• Every day, volunteer blood and platelet donors across the country are needed to help save lives. The Red Cross must collect more than 13,000 blood and platelet donations every day for patients at about 2,600 hospitals and transfusion centers nationwide. Eligible donors are urged to make an appointment to give now by using the Blood Donor App, visiting redcrossblood.org or calling 1-800-RED CROSS (1-800-733-2767).

Firm Steps Up During Urgent Appeal for Blood Donations

You can’t miss the banner as you drive just east of downtown Cleveland on I-90.

It’s huge.

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The timing of the message, hanging on a wall facing north at Jergens Inc. couldn’t be better. There is an urgent need for blood and platelet donors, due to a donation shortage this winter.  But even if there wasn’t a shortage, that banner would still be hanging, urging motorists to become blood donors.

“We hang the banner at this time every year,” said Jack Schron, President and CEO of Jergens Inc.  They also hold employee blood drives, 4 or 5 a year, about every 56 days – which is the amount of time donors must wait before giving blood again.

“It’s just the right thing to do, a way to give back,” said Schron, who added, “A lot of people can write a check, but as I tell my kids, only you can decide whether to give your blood and your time.”

Schron shared his motivation for hosting regular blood drives as he donated another pint.  His 83rd.  The CEO of the Red Cross of Northeast Ohio, Mike Parks, joined Schron as they both gave the gift of life.

 

“We want to recognize loyalty,” said Parks.  “When you look at the culture of this company, the 25-year employees, it’s evident that this company really values loyalty.”

Parks gave a “Challenge Coin” to long-time Human Resources Director, Kathy Puskas, for organizing the blood drives at Jergens for the past 25 years.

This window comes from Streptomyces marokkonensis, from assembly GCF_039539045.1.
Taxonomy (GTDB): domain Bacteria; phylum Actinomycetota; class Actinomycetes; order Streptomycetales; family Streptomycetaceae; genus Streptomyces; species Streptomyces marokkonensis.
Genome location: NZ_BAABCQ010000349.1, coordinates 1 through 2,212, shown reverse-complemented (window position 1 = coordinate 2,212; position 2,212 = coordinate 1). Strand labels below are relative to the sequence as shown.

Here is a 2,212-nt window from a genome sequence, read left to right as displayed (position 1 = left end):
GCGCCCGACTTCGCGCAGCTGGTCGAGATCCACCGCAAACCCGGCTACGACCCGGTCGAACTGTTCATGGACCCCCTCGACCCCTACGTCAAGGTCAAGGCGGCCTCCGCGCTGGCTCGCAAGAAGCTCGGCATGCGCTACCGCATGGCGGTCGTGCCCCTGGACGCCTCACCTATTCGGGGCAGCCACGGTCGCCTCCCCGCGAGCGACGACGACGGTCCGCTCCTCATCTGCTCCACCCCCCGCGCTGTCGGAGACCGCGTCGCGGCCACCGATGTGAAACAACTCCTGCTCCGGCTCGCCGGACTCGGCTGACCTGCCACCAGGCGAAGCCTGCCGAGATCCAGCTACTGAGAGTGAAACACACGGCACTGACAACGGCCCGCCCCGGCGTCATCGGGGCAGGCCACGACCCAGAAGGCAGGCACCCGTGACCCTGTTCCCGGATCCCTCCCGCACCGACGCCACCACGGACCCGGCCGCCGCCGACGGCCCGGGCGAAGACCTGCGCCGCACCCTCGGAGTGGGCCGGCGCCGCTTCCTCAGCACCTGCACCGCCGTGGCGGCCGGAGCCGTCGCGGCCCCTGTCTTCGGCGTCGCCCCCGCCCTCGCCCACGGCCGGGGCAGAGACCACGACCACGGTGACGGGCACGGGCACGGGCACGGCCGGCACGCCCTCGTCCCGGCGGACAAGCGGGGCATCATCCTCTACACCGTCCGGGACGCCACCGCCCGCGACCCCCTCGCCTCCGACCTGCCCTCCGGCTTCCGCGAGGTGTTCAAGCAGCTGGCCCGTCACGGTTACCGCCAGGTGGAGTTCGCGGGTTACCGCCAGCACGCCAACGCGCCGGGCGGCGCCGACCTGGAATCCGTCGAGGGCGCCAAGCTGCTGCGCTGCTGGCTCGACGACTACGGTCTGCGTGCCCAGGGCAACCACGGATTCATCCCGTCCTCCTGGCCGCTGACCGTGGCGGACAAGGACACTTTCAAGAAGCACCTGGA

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Mike Parks gives a Challenge Coin to Kathy Puskas, long-time Human Resources Director at Jergens Inc. for organizing more than 100 blood drives at the Cleveland manufacturing plant

As we recently noted, severe winter weather, in addition to seasonal illnesses and hectic holiday schedules, have collectively contributed to about 28,000 fewer donations than what was needed in November and December. Blood and platelet donations are being distributed to hospitals as fast as they come in. The Red Cross must collect more than 13,000 blood and platelet donations every day for patients at about 2,600 hospitals and transfusion centers nationwide.

“The Red Cross is grateful to Jergens, and so many companies throughout Northeast Ohio who host regular blood drives throughout the year,” said Christy Peters, External Communications Manager for the Northern Ohio Region.  “If they did not open their doors and allow us to have blood drives, we could not continue to meet the needs of local hospitals. Every blood drive sponsor is a vital part of our lifesaving mission.”

Eligible donors can schedule an appointment to donate by using the free Blood Donor App, visiting redcrossblood.org or calling 1-800-RED CROSS (1-800-733-2767).

“Hey, if you can do it,” says Schron, “go for it!”

The Need Never Ends

Red Cross issues urgent call for blood and platelet donors

This January, National Blood Donor Month, the American Red Cross has an urgent need for blood and platelet donors of all blood types to make an appointment to give now and help address a winter blood donation shortage. Severe winter weather, in addition to seasonal illnesses and hectic holiday schedules have collectively contributed to more than 28,000 fewer donations than what was needed in November and December.

There is a critical need for the following blood and donation types right now:

  • Platelets: The clotting portion of blood primarily given to cancer patients during treatment and always in great demand.
  • Type O negative: The blood type that can be transfused to almost everyone and is what doctors reach for in trauma situations.
  • Type B negative: The blood type that can be transfused to type B Rh-positive and negative patients.
  • Type AB: The plasma type that can be transfused to almost everyone and can be donated through a platelet or plasma donation, where available, or during a regular blood donation.

Right now, blood and platelet donations are being distributed to hospitals as fast as they come in. The Red Cross must collect more than 13,000 blood and platelet donations every day for patients at about 2,600 hospitals and transfusion centers nationwide.

Eligible donors can find a blood platelet donation opportunity and schedule an appointment to donate by using the free Blood Donor App, visiting redcrossblood.org or calling 1-800-RED CROSS (1-800-733-2767). Donation appointments and completion of a RapidPass are encouraged to help speed up the donation process. RapidPass lets donors complete the pre-donation reading and answer the health history questionnaire online, on the day of their donation, by visiting redcrossblood.org/rapidpass from the convenience of a mobile device or computer, or through the Blood Donor App.